Privacy war steps up a gear

In recent news from our friends in Brussels it seems that the war on privacy piracy is stepping up a gear or three and now the UK will be in the European courts after failing to respond to infringement charges last year. The backlash from Brussels was brought about after a campaign of complaints by UK citizens surrounding illegal traffic interception being used for behavioural targeting. The EU goes on to say that consent is defined as “freely given, specific and informed” and was required before BT Broadband started trials of behavioural targeting using Phorm‘s platform.

The basis of the privacy movement, backed by Open Rights Group, is whether users had given their consent to have their private data intercepted by the advertising system. This has been bumbling along now for a couple of years but the recent announcement by European Commission has given a clear signal that this issue will simply not go away.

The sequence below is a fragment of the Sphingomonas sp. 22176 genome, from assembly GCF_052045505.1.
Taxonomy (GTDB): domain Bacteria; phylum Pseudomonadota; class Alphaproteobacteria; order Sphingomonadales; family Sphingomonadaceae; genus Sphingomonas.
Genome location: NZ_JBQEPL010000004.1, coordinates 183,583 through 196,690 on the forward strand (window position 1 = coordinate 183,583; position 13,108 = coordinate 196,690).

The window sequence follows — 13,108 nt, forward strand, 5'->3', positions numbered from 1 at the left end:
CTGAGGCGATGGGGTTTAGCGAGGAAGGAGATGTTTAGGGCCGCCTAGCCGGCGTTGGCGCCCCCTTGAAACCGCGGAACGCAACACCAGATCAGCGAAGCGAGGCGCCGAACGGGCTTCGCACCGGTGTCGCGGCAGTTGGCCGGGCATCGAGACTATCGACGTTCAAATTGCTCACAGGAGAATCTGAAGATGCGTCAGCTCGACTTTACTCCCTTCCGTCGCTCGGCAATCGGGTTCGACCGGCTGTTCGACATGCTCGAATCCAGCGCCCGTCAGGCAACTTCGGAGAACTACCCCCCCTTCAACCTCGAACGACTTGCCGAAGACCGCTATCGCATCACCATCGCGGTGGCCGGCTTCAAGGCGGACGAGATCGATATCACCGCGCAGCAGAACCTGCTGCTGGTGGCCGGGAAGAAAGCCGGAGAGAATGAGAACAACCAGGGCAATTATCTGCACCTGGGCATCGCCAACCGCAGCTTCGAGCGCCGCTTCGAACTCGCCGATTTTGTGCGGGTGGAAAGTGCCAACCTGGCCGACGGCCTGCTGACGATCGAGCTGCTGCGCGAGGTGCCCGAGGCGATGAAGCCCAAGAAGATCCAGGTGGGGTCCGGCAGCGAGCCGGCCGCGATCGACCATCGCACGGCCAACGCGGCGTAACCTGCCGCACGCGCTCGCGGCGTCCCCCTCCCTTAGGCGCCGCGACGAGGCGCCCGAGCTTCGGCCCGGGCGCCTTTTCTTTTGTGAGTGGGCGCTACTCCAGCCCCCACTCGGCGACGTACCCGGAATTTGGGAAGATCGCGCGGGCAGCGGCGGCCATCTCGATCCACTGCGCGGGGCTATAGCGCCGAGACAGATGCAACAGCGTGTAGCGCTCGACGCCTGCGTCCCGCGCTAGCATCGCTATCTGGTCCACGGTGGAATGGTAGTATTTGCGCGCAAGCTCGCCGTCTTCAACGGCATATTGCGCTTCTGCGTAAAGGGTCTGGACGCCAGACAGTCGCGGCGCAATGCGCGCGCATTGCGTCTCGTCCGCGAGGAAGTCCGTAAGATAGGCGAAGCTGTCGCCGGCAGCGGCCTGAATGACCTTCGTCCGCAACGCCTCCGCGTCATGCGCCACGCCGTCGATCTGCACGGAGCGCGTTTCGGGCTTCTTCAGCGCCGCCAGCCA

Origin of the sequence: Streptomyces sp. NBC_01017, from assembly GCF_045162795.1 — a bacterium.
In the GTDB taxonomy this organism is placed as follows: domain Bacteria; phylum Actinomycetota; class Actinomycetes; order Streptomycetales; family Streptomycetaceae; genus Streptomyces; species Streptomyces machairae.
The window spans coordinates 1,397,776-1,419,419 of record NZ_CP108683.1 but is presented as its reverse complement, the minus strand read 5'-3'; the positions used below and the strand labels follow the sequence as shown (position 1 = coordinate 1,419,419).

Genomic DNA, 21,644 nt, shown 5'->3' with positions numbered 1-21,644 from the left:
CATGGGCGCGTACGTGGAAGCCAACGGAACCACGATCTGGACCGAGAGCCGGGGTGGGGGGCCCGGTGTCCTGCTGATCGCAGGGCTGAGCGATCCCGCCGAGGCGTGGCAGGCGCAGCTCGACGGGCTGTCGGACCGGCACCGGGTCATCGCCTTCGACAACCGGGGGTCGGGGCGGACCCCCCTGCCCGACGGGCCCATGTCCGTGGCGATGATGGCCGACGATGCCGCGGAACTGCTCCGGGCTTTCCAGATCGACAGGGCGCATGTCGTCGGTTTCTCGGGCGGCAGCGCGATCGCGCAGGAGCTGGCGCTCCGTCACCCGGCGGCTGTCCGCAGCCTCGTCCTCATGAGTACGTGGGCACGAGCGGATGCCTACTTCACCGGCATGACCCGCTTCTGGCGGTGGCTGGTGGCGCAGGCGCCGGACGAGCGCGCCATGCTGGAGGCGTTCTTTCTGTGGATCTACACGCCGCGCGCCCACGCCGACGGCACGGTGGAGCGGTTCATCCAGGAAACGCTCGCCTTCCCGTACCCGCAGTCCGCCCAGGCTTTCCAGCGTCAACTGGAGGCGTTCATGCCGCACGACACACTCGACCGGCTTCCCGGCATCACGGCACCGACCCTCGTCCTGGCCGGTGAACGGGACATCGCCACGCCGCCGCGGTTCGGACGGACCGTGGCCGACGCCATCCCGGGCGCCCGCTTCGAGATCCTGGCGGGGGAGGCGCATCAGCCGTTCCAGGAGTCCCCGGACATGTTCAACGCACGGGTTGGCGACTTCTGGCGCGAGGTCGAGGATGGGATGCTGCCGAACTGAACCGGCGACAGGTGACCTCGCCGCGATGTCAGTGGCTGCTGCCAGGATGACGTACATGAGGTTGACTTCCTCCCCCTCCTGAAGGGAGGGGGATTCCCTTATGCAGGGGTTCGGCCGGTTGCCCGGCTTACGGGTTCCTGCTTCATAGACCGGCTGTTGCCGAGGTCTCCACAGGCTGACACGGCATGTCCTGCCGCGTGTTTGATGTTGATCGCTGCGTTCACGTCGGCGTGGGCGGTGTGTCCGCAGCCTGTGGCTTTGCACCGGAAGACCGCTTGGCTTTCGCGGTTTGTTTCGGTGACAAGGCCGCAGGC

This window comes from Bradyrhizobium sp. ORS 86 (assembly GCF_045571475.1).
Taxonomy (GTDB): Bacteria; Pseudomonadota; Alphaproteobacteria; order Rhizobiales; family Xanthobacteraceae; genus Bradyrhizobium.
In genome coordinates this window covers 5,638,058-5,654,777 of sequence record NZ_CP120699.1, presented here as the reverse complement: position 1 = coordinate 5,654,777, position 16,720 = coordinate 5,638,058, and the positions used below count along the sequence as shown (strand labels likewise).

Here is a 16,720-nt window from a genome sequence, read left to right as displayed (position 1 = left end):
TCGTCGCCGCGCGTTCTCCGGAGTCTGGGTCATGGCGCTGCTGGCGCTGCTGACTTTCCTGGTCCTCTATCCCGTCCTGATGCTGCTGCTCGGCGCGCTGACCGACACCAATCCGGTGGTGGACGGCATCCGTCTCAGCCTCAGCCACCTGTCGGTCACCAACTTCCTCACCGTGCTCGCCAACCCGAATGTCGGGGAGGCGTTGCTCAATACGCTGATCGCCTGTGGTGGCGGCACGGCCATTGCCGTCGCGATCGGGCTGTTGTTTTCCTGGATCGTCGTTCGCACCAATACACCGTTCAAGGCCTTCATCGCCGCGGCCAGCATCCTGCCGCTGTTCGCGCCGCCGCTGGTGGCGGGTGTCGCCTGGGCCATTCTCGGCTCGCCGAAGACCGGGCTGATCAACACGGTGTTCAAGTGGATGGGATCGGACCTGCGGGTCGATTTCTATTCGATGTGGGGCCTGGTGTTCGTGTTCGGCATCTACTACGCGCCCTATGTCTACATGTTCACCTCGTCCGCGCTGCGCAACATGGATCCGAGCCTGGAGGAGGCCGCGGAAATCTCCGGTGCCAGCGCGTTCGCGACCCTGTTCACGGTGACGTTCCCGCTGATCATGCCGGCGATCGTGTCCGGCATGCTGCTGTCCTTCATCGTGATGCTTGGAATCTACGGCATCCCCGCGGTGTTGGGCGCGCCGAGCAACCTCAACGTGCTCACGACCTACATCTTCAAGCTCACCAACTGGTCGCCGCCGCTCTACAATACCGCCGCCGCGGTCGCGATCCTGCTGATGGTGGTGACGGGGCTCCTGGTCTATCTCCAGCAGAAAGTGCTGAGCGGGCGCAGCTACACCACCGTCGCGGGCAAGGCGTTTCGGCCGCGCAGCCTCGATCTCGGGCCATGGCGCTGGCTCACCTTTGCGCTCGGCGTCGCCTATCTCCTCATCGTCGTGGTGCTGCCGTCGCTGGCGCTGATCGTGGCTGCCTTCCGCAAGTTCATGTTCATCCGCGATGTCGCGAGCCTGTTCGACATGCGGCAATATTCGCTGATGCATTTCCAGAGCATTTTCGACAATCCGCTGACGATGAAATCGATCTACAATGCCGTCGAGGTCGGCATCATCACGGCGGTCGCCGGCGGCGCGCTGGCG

The EU Directive on privacy and electronic communications requires EU Member States to ensure confidentiality of the communications and related traffic data by prohibiting unlawful interception and surveillance unless the users concerned have consented to this (Article 5(1) of Directive 2002/58/EC ). The EU Data Protection Directive specifies that user consent must be ‘freely given specific and informed’ (Article 2(h) of Directive 95/46/EC ). Moreover, Article 24 of the Data Protection Directive requires Member States to establish appropriate sanctions in case of infringements and Article 28 says that independent authorities must be charged with supervising implementation. These provisions of the Data Protection Directive also apply in the area of confidentiality of communications.

A detailed overview of telecoms infringement proceedings is available here.

With no independent UK body supervising the interception of communication, Europe is getting a little impatient with the frequency and ease with which these transgressions continue. How far this will get is yet to transpire but as the stakes are raised it is becoming clear that organisations will have to be a lot more careful and aware of what they are doing with site visitor information.